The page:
Racist Violence Recording Network
The initiative for the establishment of the Racist Violence Recording Network was taken in mid-2011 by the Greek National Commission for Human Rights (GNCHR) and the Office of the UN High Commissioner for Refugees in Greece (UNHCR) on the basis of two major findings: a) the identified absence of an official and effective data collection system on racist violence and b) the need to coordinate organisations which recorded, on their own initiative, incidents of racist violence against people who sought their services. Ever since October 2011, when the RVRN began effective operation, its scope of activity has been constantly growing.
The RVRN is comprised of actors offering medical, social and legal services or/and coming in direct contact with victims of racist violence or victims of other hate- or bias-motivated violent attacks as well as organizations established by the groups which are usually targeted by racist violence themselves. To join the RVRN a necessary precondition is respect for human rights, diversity, multiculturalism, and freedom of religion as well as action in tackling discrimination and intolerance. Apart from the coordinators, the UNHCR and the GNCHR, the RVRN is comprised of 42 Non-Governmental Organisations and civil society actors, as well as the Greek Ombudsman and the Migrants’ Integration Council of the Municipality of Athens, as observers.
International Detention Coalition (IDC)
The International Detention Coalition (IDC) is a unique global network of over 400 civil society organisations and individuals in almost 90 countries, that advocate for, research and provide direct services to refugees, asylum-seekers and migrants affected by immigration detention.
Network for the Rights of Children on the Move
The “Network for the Rights of Children on the Move” is an informal network operating under the initiation and coordination of the Greek Deputy Ombudsman for Children Rights. Its operation started in January 2017 and its main objectives are a) to support the monitoring of the situation of children on the move across Greece, and b) to promote evidence – based advocacy actions on issues of shared concern related to children.
European public health alliance (EPHA)
EPHA IS A CHANGE AGENT – EUROPE’S LEADING NGO ALLIANCE ADVOCATING FOR BETTER HEALTH.
A member-led organisation made up of public health NGOs, patient groups, health professionals and disease groups, we work to improve health and strengthen the voice of public health in Europe.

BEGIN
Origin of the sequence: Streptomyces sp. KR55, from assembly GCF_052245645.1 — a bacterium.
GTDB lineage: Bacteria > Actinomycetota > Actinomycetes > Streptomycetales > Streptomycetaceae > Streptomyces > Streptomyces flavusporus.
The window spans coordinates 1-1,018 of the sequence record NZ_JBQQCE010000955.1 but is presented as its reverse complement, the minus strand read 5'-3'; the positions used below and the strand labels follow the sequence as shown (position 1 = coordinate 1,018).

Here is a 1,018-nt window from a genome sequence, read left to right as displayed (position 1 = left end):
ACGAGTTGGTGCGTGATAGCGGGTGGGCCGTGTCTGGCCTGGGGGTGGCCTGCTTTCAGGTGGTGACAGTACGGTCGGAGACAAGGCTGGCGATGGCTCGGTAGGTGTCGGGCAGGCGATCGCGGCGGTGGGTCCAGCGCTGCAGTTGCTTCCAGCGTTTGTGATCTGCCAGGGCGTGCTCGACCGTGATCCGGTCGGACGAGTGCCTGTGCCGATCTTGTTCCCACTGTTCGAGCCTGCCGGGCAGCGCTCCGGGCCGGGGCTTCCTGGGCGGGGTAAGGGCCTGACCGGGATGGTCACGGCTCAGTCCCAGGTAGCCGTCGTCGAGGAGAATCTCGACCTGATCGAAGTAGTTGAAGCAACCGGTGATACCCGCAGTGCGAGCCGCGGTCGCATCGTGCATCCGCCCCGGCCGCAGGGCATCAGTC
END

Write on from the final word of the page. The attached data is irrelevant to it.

Our actions and campaigns reflect our values: equity, solidarity, sustainability, universality, diversity and good governance.
Since formal establishment in spring 1993, EPHA has built a solid network of over 90 members dedicated to provide better health for all.
What EPHA does
EPHA is a member of, among others, the Social Platform and the Health and Environment Alliance (HEAL).
We monitor the policy making process within the EU institutions and support the flow of information on health promotion and public health policy developments amongst all interested players including: politicians, civil servants, NGOs, stakeholders and the public;
We promote greater awareness amongst European citizens and NGOs about policy developments and programme initiatives that affect the health of those living in the EU, allowing them to contribute to the policy making process;
We train, mentor and support NGOs and health actors to engage with the EU, particularly local organisations, those working with disadvantaged communities and in XCentral and Eastern Europe;
We participate in policy debates and stakeholder dialogues to raise the profile of health in all policy areas, supporting collaboration and partnerships between non-governmental organisations and other organisations active at European, national and local level on health promotion and public health.
Cross-European civil society partnership launches amid increased reports of pushbacks
10 organisations, including HumanRights360, in 11 European countries have launched a partnership with the aim of denouncing and countering the unlawful use of pushbacks and other rights violations at borders across Europe. The partnership is demanding accountability: calling on the European Commission to play a more decisive role in holding member states to account, and to ensure the inclusion of stronger solidarity mechanisms in the New Pact on Migration.
In the current period of increasingly narrow space for civil society and wide-spread disillusionment surrounding the notion of human rights and the criminalization of solidarity we believe that we are stronger when working together.
Members of the Partnership